Måten vi beveger oss på i de 14 timene hvor vi ikke trener kan imidlertid ofte være et ganske stort blindpunkt for mange av oss og kan også være bestemt av mange ulike faktorer.

Det ligger dype kulturelle, sosiale og ikke minst psykologiske årsaker til grunn for måten vi benytter kroppen vår på. Noen av disse er også avgjørende for hvor lett det vil være for oss å endre våre bevegelsesrutiner.

Kroppsbruk = identitet

Vi mennesker kommuniserer på en mengde ulike plan hvorav språket vi skaper med munnen kun er en liten del. I tillegg kommer det omfattende, rike og, for en stor del, ubevisste kroppsspråket vårt. Måten vi står, går og sitter på kan være påvirket av en blanding av tillærte bevegelsesmønstre og kulturelle og sosiale koder.

Kroppsspråket vårt er avgjørende for hvordan omverdenen vår oppfatter oss og derfor vil dét å endre måten du beveger deg på også endre det bilde av deg selv som du deler med omverdenen. Er du den “selvsikre”(ribbeskyv, vekten på det ene benet)? Den som “ordner opp og er til å stole på” (ribbeskyv, skuldre trukket bakover)? Den som “ikke tar ting så høytidelig” (kollaps i ryggsøylen, henge på bekkenet, hyperkyphose)? Den som “ikke ønsker trøbbel” (inntilbens, hyperkyphose, innadroterte overarmer)? Den som ikke “utgjør noen fare for noen” (det samme)? Den “anstendige” (bena alltid krysset i sittende stilling)? Den “empatiske” (fremmadskutt hode og hyperekstensjon i nakke)? Den “uinteresserte” eller “kule”? (henge på bekkenet, hyperkyphose, en positur som vi forøvrig finner igjen blant utstillingsdukkene i de fleste butikkvinduer).


Photo by Bhargav sai v on Unsplash

Dette er selvførlgelig satt på spissen men poenget er at alle disse “typene” har sine tilhørende positur-koder, noen av dem kulturelt betinget andre mer eller mindre universelle, men alle vil ha ulike effekter på kroppen din, spesielt hvis de er del av et fast daglig bevegelsesrepertoar.

Vår individuelle ubevisste oppfattelse av verden og virkeligheten spiller også inn på hvordan vi beveger oss. Som et vandrende kartotek går vi alle rundt i kropper formet av alle tidligere erfaringer og opplevelser og de oppfattelsene av virkeligheten som disse opplevelsene har dannet i oss,  på godt og vondt.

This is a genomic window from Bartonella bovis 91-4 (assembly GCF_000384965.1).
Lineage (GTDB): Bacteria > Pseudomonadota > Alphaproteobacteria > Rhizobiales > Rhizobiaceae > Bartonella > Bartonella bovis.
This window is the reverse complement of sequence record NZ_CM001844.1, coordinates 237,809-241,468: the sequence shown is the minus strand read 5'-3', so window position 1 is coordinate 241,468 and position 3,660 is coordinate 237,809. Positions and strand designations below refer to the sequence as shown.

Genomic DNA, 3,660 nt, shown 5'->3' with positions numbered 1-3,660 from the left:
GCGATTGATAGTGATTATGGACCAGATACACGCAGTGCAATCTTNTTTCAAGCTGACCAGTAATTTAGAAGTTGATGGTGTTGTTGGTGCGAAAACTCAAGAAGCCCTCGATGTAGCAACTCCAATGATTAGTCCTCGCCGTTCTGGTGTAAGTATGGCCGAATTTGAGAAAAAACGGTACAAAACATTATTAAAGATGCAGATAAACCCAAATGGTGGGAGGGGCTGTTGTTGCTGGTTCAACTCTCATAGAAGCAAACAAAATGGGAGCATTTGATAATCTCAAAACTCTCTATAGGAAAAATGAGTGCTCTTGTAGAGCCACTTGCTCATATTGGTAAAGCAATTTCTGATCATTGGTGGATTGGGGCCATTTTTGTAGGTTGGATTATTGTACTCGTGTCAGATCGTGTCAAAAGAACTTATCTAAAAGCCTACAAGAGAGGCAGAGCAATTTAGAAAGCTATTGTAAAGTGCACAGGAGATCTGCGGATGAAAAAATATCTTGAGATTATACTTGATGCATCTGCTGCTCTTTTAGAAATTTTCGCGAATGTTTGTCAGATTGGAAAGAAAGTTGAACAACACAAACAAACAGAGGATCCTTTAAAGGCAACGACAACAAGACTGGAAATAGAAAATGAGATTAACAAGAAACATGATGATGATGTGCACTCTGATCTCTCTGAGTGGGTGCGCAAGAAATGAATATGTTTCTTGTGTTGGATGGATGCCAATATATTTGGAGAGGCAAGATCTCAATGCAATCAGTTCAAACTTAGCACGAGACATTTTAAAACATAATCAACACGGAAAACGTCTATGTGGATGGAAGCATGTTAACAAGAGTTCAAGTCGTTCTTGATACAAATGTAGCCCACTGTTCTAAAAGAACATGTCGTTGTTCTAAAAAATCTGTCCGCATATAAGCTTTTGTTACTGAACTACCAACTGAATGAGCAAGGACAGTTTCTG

Er verden et generelt trygt eller utrygt sted å være? Din personlige opplevelse av dette vil forme måten du uttrykker deg selv på gjennom kroppen din, bevisst så vel som ubevisst.

Kroppsbruk = assosiasjoner

Hvordan du ubevisst tillater deg selv å bevege deg er også et resultat av hvilke assosiasjoner ulike stillinger og bevegelser vekker i oss.

God mobilitet i hofteleddet er avgjørende for svært mange fysiologiske prosesser i kroppen. En av de beste forutsetningene for å sikre seg å bevare eller utvikle denne mobiliteten er å oftere variere sittestillingen og også benytte sittestillinger hvor du sitter på huk. Ville du ha motforestillinger mot å sette deg på huk på gulvet selv om det var en stol ledig? Eller å sitte på kne eller med bena i kors på kontorstolen?

Vi forbinder gjerne ulike typer kroppsbruk med bestemte assosiasjoner og avhengig av om de er positive eller negative vil vi være mer eller mindre åpne for å benytte dem selv. Hvis du forbinder dét å sitte på huk med å gå på do (fra ungdomsskolens teltturer) vil du ha flere motforestillinger mot å “squatte” offentlig enn hvis du er vant til å reise rundt i asia hvor dette er en vanlig sittestilling.

Hvis dét å sitte med bena i kors er noe som fremkaller tanken på ashramer, chanting og løse gevanter er du kanskje ikke fristet til å gjøre det i styremøtet på jobben?


Photo by Ashes Sitoula on Unsplash

Dét å muliggjøre nye måter å sitte/stå/gå og bevege oss på  krever ofte at vi kanskje må gjøre andre endringer i hverdagen vår. Tillater klærne du går med at du beveger deg fritt eller sitter på nye måter? Er identiteten din så tett knyttet til bestemte antrekk at det å endre det ikke er noe alternativ? Hvordan påvirker møblene hjemme og på arbeidsplassen måten du bruker kroppen på og er miljøene rundt deg forståelsesfulle for eventuelle endringer du måtte ønske?

Å endre måten vi bruker kroppen på utfordrer altså ofte mer enn bare den fysiske kroppen.

Endringer er i tillegg ikke noe hjernen vår er spesielt glad for. Det medfører stor energibruk i starten og gjør oss sårbare. Derfor kan vi oppleve at fysiske endringer, i begynnelsen, trigger alt fra irritasjon, oppgitthet, ubehag, utålmodighet eller sinne i oss.

Hvor stor toleranse har du for disse emosjonene?

Hvis du har fått liten trening i selv-regulering i møte med slike emosjoner er det mer sannsynlig at du vil unngå situasjoner som trigger disse, som feks endringer i hvordan du bruker kroppen din.  På den andre siden vil dét å endre måten du beveger deg på også kunne medføre en endring i måten du forholder deg til deg selv, din egen kropp og dine egne emosjoner på.

Måten du beveger deg på påvirkes av alt fra mobiliteten i hofteledd, ryggvirvler og andre ledd, evnen din til differensiering mellom stabilisatorer og mobilisatorer og ikke minst av hva du bruker kroppen din til. Evnen som ciliærmusklene i øynene dine har til bevegelse er avgjørende for å kunne skifte mellom å fokusere på kort og lang avstand med blikket. Den beste måten dette trenes på er ved å stirre på ting som er langt borte. For å stirre på ting som er langt borte må du befinne deg ute. Hvor ofte befinner du deg ute? Og hvor ofte gir du deg tid til å stirre på ting langt borte når du er ute?

Kanskje du burde slutte å lese og gå ut nå?

Stille vann

Interessert i å bli en mer bevisst kroppsbruker? Start i dag!

The effortlessness of the expert

It takes a lot of effort to make something look effortless

– Steven Sondheim

When we witness an expert performer in music or in sport the word “effortless” often springs to mind. However, most people are (hopefully) aware of the amount of work actually needed to reach this level of mastery. Therefor “effort-less” can´t necessarily mean that something is “without effort”.

Hånd på klaviatur